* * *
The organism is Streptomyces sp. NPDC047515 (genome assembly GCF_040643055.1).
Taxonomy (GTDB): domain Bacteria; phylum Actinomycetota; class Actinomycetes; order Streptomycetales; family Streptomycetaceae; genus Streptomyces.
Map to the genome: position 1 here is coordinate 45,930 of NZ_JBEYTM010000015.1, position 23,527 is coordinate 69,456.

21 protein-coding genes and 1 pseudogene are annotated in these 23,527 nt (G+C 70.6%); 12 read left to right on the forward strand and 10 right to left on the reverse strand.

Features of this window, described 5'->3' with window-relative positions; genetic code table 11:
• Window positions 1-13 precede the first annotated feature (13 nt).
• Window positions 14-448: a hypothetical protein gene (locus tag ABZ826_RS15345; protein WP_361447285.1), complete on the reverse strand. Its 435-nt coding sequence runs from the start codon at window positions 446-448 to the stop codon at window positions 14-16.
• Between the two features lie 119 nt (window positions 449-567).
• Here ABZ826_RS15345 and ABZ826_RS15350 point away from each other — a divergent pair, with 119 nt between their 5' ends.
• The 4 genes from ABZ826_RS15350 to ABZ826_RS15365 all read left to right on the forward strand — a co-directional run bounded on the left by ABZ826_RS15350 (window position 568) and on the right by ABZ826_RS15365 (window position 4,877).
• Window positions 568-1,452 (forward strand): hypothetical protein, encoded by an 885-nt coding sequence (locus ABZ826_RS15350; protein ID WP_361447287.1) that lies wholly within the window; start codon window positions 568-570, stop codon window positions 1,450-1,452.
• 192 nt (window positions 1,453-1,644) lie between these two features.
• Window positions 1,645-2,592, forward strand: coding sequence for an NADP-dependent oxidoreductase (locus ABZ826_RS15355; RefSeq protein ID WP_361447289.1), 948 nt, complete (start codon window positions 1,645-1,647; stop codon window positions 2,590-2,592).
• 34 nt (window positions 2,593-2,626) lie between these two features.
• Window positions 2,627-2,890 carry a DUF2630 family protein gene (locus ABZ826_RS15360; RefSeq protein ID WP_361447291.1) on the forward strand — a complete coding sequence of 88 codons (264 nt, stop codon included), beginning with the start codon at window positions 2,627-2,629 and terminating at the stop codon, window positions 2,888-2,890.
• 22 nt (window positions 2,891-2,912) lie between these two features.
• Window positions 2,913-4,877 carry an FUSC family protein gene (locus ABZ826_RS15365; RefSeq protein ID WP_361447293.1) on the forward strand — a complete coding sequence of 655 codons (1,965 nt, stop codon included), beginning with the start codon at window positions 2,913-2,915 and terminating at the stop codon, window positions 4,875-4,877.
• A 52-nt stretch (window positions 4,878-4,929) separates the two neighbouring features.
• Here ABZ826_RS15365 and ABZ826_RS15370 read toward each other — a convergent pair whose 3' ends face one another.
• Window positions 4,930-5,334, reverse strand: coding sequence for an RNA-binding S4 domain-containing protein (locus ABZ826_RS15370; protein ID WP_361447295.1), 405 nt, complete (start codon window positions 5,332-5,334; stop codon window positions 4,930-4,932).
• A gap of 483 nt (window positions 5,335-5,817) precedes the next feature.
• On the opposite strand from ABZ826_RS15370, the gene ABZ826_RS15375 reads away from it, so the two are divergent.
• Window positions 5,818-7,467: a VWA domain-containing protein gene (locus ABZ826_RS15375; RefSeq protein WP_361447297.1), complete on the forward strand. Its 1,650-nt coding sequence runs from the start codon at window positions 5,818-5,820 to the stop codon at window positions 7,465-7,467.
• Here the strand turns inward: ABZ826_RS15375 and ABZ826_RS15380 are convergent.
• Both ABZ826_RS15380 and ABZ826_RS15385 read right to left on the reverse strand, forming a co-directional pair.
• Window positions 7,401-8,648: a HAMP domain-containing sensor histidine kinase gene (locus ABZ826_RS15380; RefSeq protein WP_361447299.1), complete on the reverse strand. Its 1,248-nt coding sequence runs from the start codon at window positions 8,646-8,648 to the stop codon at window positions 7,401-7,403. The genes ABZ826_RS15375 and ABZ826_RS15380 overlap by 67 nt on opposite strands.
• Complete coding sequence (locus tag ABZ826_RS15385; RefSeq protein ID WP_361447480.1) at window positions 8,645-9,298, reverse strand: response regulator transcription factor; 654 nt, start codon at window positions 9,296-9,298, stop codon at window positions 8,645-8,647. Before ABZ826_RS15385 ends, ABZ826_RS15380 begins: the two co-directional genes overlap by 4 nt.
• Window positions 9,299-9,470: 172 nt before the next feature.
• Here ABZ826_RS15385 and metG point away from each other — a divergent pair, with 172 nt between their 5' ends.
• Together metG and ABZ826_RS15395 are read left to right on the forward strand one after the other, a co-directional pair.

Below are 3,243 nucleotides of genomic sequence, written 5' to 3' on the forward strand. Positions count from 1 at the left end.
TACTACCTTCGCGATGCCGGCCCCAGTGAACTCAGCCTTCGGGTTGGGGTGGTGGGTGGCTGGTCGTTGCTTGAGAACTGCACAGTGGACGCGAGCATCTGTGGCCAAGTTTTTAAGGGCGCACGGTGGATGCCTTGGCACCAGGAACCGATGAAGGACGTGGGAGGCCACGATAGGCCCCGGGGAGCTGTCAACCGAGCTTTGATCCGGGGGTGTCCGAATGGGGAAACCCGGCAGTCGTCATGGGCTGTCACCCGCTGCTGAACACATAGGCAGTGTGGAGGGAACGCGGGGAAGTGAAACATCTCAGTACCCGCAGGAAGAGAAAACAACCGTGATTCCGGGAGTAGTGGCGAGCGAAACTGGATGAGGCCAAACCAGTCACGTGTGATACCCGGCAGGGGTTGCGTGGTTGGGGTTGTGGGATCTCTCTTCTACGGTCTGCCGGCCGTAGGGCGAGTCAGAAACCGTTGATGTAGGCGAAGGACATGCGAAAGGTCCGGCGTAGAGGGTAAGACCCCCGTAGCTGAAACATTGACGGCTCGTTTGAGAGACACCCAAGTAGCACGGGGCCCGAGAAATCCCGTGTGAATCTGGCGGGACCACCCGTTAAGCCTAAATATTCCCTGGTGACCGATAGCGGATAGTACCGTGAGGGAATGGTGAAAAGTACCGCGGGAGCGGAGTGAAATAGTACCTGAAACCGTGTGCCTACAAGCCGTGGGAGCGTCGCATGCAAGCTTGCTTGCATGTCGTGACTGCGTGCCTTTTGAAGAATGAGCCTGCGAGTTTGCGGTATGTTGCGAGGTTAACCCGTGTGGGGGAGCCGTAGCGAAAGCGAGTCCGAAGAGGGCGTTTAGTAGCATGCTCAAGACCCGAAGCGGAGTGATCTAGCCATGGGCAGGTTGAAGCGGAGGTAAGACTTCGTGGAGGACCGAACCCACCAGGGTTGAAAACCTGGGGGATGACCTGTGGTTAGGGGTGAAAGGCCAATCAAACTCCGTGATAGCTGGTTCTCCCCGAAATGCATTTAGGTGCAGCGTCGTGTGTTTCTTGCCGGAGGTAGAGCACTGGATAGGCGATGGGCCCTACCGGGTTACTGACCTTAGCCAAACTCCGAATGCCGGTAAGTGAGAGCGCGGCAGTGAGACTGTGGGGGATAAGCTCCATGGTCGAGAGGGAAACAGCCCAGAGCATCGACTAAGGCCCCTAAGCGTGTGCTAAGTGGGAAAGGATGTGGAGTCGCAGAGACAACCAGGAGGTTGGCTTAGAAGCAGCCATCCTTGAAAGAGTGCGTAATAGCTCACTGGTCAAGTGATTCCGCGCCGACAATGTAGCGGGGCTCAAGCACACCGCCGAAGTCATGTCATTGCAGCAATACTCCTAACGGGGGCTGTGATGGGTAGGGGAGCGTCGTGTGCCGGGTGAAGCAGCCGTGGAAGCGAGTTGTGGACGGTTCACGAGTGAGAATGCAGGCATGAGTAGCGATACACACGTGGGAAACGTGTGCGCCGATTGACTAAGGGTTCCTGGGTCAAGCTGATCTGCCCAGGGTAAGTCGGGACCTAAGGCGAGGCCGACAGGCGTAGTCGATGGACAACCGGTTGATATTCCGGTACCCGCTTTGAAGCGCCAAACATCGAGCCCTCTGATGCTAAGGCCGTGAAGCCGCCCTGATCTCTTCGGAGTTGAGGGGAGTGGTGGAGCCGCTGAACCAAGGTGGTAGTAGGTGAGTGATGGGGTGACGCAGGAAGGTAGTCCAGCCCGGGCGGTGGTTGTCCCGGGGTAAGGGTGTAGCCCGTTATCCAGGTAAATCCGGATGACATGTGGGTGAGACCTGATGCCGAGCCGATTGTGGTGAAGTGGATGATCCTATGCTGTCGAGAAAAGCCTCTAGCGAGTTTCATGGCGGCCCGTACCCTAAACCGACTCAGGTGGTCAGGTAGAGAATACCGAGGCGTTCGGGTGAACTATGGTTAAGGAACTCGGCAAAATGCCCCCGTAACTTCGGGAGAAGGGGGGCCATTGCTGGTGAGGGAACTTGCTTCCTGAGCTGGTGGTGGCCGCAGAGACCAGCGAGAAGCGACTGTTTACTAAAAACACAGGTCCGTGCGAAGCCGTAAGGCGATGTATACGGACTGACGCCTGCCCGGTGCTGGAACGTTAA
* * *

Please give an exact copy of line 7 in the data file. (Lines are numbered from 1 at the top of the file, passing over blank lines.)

• Window positions 14-448: a hypothetical protein gene (locus tag ABZ826_RS15345; protein WP_361447285.1), complete on the reverse strand. Its 435-nt coding sequence runs from the start codon at window positions 446-448 to the stop codon at window positions 14-16.